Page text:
Who is your competitor?


At first sight, the answer to the question ´Who is your competitor? seems easy: All companies which produce or market similar or comparable products and services. However, this is a limited view, because, in general, competition is not limited to direct rivals, but goes far beyond. And management practice shows that it is the indirect or new competitors which are the most dangerous as they are either unknown or not considered rivals in the first place.

Basically, we can differentiate among 7 types of competition:

  1. Brand Segment Competitors
    These are companies which offer comparable products to the same target group. Thus, the Opel und Ford automobile brands are positioned similarly and address more or less the same customers.
  2. Product Class Competitors
    With this extended definition, a car manufacturer not only regards its direct, similarly positioned rivals as competitors, but all producers of cars.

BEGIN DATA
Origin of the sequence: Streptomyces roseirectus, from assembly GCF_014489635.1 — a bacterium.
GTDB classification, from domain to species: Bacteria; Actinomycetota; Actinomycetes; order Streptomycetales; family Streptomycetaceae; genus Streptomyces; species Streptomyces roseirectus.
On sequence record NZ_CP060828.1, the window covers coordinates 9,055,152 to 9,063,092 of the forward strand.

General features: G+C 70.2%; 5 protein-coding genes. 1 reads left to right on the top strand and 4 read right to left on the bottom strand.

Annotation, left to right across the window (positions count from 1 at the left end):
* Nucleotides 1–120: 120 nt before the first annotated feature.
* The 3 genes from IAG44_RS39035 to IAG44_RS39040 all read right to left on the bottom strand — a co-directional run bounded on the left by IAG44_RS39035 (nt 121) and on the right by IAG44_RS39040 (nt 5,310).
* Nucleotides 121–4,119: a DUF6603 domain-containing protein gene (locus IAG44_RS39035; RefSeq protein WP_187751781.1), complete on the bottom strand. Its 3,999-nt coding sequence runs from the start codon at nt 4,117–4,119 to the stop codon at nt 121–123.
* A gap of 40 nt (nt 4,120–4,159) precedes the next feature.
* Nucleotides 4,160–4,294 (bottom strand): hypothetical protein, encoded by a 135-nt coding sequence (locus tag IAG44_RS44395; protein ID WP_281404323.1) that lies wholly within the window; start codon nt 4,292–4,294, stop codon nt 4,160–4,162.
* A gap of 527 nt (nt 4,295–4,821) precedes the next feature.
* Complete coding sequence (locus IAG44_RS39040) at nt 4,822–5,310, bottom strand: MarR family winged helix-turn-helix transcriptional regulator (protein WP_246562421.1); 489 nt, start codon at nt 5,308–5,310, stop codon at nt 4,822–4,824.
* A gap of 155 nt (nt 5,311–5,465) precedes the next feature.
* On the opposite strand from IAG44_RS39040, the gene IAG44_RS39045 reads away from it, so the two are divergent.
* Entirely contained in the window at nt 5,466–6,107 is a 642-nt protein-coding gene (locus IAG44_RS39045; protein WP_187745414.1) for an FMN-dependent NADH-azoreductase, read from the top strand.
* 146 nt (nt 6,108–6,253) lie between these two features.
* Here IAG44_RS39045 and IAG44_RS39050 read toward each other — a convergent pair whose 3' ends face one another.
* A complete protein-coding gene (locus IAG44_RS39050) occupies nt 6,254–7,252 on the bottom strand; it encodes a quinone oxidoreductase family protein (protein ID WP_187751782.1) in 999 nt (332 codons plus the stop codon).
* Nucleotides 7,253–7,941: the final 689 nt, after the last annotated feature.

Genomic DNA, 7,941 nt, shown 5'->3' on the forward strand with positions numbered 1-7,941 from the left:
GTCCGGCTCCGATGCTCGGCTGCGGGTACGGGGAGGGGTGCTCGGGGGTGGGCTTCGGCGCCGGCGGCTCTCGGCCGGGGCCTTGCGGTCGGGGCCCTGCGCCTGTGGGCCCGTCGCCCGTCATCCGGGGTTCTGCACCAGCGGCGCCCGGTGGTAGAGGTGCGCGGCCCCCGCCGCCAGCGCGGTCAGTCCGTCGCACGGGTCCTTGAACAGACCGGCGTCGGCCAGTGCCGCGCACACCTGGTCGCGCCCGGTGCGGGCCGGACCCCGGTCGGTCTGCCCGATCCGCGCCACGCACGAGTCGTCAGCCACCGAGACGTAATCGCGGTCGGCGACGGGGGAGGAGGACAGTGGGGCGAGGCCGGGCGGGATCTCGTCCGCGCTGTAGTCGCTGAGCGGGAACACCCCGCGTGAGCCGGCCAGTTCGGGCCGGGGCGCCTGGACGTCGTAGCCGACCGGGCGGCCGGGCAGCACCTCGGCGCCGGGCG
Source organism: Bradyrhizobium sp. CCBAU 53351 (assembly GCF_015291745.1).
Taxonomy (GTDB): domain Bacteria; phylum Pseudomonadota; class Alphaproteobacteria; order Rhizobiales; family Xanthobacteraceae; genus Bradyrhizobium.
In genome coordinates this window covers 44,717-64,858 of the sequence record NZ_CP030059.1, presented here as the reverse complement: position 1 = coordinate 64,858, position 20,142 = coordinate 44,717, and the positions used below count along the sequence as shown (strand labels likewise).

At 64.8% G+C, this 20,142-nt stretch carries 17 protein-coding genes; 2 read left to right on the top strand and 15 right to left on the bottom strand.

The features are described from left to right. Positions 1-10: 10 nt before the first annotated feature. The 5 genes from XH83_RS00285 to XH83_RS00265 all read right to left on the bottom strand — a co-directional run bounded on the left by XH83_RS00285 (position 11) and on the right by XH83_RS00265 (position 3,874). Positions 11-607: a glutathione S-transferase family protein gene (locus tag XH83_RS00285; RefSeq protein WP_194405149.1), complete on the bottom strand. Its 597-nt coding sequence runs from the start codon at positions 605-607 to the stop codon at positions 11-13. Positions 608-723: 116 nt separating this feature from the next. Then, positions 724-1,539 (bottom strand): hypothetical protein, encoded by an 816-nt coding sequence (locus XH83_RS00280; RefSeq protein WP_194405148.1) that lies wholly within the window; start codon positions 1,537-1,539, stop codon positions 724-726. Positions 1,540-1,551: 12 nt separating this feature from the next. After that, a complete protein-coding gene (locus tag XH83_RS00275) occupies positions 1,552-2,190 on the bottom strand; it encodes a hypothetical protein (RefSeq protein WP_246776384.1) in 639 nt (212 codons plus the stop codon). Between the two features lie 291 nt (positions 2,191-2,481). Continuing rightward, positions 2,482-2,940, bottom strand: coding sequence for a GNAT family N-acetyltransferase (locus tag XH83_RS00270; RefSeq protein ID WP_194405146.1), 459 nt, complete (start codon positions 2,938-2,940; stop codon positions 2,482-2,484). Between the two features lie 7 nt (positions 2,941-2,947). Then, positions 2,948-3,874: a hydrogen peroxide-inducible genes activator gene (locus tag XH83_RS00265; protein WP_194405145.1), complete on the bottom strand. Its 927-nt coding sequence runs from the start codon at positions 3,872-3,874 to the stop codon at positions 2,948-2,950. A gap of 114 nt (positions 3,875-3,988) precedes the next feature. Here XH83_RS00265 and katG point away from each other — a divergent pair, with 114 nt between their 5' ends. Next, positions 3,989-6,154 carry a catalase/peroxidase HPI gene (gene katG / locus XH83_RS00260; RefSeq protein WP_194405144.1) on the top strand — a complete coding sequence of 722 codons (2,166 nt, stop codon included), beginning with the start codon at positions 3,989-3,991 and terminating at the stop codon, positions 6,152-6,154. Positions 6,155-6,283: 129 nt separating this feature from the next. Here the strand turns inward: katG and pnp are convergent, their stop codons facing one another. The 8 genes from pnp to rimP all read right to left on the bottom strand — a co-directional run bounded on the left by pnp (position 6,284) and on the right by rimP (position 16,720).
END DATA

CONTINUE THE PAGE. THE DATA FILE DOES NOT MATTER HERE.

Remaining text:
3. Functional Competitors
    From the point of view of a car manufacturer, functional competitors include all other means of transport, such as railway, plane, taxi or bus.
  4. Generic Competitors
    These include all companies which compete for the same customer money. Thus, Cadillac would see itself competing with providers of high-value cruises which also address the ´elderly wealthy´ as a target group.
  5. Vertical Competitors
    Vertical competition exists if a company competes with enterprises in the same value chain, which can also be its customers. Example: Retail brands compete with the brands of consumer goods manufacturers. At the same time, retailers are the customers of the consumer goods producers.
  6. New Competitors
    New competitors can either come from adjacent industries or from fast-growing geographic areas: Apple, traditionally a computer manufacturer, has revolutionized the mobile phone market with its I-Phone. Concerning new geographic areas, an increasing number of new competitors, often positioned in the low price segment, is entering European markets, threatening established companies.
  7. Substitutes
    These are alternatives that a customer can choose: Renting a house can be seen as a substitute for building a house and downloading a song from an Internet portal is a substitute for purchasing the song on a CD.

Which new or potential competitors can you discover when applying these 7 competitor categories to your company? What conclusions do you draw from your analysis?


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